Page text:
Stories beyond bars: Family literacy in prisons

As we mark World Book Day, Lisa Krolak highlights the transformative potential of providing incarcerated parents with the opportunity to practice literacy skills while bonding with their children

© Storybook Dads

What better way to engage a non-reading, hard-nut prisoner who lacks parenting skills and has lost contact with his kids than getting him to read Cinderella? Sharon Berry, Storybook Dads

Many prisoners are also parents, meaning that countless children worldwide are growing up with the stigma and trauma of a parent behind bars. For children forced into isolation at home by the COVID-19 pandemic, this absence can feel even more acute. Imprisoned parents also struggle with separation, particularly as they are currently not allowed to see their families in most countries. Not being able to stay in touch with their children and families can have a very negative effect on their mental health.

Programmes are needed that provide opportunities for incarcerated parents to maintain strong family connections, enabling them to play an active role in the education, learning and development of their children. Often, such programmes offer crucial learning support to prisoners, who are more likely than the rest of society to have had limited educational experience, and to have difficulties with reading and writing.

Prison libraries and literacy services provided by community organizations can play an important role in minimizing the negative impact of incarceration on families, particularly on children. They can provide family literacy activities during family visits or support incarcerated parents in reading with and for their children. The transformative nature of such interventions is highlighted in the following examples.

The UK charity Storybook Dads helps imprisoned parents to keep in touch with their children by enabling them to record a bedtime story and message on a CD or DVD, which is then sent to their child. Mistakes and background noises are removed in the editing process, then music and sound are added to enhance the listening experience for the children. The team supports prisoners who are less confident readers, and non-readers are also enabled to take part.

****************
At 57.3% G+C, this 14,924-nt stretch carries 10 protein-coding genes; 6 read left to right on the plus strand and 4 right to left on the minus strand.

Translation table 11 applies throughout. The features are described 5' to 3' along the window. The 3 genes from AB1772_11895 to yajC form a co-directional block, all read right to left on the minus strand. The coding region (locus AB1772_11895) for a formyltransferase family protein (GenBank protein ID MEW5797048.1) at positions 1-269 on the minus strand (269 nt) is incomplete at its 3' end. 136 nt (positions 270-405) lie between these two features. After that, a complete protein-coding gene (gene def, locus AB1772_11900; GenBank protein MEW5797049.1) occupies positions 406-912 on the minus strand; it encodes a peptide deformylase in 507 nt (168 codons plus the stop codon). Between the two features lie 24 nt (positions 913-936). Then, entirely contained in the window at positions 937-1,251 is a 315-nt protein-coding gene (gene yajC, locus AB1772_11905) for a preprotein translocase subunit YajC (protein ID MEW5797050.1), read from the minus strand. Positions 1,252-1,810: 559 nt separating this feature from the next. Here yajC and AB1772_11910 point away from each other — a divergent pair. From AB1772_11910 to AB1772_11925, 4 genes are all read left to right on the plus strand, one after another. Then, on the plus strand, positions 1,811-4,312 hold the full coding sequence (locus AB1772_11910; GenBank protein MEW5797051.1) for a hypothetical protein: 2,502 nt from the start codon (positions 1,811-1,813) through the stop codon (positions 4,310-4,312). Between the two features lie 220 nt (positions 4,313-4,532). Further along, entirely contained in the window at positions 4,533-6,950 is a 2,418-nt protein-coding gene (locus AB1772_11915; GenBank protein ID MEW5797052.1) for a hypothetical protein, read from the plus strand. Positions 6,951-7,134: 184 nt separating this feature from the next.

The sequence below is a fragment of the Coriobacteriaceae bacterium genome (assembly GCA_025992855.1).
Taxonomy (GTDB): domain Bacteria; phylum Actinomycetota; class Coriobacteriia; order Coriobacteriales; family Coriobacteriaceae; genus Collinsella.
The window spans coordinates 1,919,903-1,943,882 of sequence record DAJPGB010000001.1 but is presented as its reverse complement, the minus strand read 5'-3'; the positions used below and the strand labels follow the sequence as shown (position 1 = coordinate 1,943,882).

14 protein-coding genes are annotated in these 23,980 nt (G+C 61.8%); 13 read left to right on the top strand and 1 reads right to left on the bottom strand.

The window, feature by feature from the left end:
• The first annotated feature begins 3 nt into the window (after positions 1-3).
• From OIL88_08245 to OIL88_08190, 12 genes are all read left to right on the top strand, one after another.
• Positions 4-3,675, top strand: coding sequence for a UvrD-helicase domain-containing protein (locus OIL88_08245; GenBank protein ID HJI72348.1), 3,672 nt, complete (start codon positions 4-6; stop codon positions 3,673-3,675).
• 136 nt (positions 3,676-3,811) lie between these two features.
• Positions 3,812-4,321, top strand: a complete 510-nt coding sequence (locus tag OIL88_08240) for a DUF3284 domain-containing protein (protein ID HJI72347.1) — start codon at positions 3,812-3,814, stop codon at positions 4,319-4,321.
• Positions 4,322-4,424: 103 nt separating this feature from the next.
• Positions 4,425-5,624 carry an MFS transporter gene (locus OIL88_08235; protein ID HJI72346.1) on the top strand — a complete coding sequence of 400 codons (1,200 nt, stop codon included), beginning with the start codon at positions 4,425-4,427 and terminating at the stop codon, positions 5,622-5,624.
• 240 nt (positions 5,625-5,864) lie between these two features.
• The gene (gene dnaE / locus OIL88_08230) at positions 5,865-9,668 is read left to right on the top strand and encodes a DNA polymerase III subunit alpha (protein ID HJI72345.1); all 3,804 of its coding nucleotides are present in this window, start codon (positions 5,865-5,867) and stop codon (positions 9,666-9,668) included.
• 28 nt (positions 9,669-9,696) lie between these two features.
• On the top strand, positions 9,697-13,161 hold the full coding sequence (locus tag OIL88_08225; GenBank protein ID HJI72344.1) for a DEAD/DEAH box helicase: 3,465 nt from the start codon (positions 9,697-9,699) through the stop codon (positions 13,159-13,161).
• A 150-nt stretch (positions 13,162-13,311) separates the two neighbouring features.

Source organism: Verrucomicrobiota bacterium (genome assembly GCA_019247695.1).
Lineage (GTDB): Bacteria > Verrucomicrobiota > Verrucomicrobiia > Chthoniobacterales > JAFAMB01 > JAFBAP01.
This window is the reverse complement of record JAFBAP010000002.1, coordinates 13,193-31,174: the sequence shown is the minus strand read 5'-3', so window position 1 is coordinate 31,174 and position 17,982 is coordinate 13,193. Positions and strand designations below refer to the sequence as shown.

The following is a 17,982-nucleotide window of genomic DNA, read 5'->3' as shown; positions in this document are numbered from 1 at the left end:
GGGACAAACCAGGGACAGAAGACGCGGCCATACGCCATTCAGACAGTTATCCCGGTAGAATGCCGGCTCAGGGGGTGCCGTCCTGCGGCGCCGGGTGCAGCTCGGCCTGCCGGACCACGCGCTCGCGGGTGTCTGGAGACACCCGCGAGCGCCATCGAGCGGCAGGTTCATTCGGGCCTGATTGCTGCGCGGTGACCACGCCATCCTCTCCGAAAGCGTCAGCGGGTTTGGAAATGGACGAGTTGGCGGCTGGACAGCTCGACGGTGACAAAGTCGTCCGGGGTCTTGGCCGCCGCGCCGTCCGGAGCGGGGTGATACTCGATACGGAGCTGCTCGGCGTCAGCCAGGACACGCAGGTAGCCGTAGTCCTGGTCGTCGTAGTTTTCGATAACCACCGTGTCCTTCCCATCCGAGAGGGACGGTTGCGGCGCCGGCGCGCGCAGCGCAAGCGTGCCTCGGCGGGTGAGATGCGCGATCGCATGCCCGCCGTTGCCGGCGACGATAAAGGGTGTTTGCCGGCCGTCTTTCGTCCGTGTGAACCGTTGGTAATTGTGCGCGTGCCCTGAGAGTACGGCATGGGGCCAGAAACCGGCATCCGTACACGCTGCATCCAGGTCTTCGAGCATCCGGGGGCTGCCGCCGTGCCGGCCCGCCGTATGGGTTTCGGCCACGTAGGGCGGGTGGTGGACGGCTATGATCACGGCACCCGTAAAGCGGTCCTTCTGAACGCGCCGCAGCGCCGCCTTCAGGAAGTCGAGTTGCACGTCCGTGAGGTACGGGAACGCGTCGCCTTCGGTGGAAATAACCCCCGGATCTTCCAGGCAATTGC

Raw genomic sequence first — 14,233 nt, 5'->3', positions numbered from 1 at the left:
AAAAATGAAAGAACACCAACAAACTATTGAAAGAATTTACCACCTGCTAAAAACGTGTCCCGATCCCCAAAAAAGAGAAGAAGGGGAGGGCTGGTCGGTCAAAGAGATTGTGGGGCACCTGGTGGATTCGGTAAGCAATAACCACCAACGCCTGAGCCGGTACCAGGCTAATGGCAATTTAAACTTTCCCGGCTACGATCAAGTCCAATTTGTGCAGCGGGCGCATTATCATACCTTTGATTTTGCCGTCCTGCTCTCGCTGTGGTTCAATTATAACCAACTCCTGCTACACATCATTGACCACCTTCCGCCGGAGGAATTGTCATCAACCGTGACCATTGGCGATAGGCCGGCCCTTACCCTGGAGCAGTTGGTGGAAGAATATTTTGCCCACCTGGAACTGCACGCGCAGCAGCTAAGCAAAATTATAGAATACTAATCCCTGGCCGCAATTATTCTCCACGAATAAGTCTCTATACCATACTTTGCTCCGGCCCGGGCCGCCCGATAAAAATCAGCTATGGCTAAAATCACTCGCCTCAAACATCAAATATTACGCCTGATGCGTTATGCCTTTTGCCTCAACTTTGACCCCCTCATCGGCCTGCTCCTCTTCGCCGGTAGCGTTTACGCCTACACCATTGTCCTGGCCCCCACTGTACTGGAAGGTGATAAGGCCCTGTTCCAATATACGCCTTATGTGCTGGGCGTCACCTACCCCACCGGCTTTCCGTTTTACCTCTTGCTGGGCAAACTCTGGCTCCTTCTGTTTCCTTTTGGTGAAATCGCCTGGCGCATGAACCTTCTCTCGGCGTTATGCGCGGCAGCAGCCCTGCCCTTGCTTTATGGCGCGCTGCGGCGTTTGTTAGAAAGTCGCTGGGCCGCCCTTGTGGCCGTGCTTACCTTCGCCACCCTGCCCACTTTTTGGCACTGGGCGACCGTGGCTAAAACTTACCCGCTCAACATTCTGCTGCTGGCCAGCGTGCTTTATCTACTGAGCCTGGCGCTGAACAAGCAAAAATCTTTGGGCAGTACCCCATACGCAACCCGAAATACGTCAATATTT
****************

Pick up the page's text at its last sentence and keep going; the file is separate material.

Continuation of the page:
The scheme currently operates in more than 100 men’s and women’s prisons and youth offender facilities across the country, generating between 5,000 and 6,000 stories a year, and reaching an estimated 17,000 beneficiaries. It has been adopted in other prisons around the world. In addition to recording stories for their children, participants have the opportunity to receive training and work experience in audio/visual editing – skills useful in finding employment on release. Since the start of the programme in 2002, more than 600 prisoners have been trained as editors.

A second example comes from Australia, where, in 2017 and 2018, Save the Children facilitated several face-to-face playgroups for children (0– 5 years old) and their mother and incarcerated father, in close cooperation with the local library and a community organization. The sessions were child-centred and included ‘baby rhyme time’, story time and craft activities.

Librarian Morgan Yasbincek, from Shire of Mundaring Library, said that the programme had enabled families under ‘unthinkable pressure’ to find ‘new ways to hold meaningful relationship together’. Prisoners described the sessions as the most positive time of their incarceration.

‘The two hours of playgroup is time spent in a culture altogether different to prison culture,’ Ms Yasbincek said. ‘We are families and facilitators sharing songs and stories, morning tea and play time with children. It is a safe, fun space in which children can connect with their parents. I can’t think of a stronger motivation not to re-offend than the understanding of what might be possible for the future of the children.’ The local library also sometimes provides the children with books to take home at the end of the session.

These two programmes highlight the difference parents can make by promoting a love of books and literacy development in their children. Both demonstrate the rehabilitative importance of maintaining links with family members and the benefit of giving children the foundations of literacy through stories and nursery rhymes, while enhancing parenting skills and strengthening the links between prisoners and their children.

Many such programmes are currently paused due to strict restrictions on entering prisons because of COVID-19. However, it is important that during these difficult days we keep in mind the needs of prisoners and their families and acknowledge their unique challenges. As things begin to return to normal, prisons and prison authorities should support creative attempts to foster family literacy in the prison environment. Strengthening the bond between incarcerated parents and their children significantly reduces recidivism as children are a significant motivational factor for positive change and good life choices. This will be more important than ever for prisoners struggling to restore family connections once COVID-19 restrictions are relaxed.

Lisa Krolak is the UIL Library’s Chief Librarian. This blog is based on information collected for UIL Policy Brief 11, How prison libraries support rehabilitation efforts (UIL, May 2020) and the UIL publication, Books beyond Bars: The transformative potential of prison libraries (UIL, August 2019).

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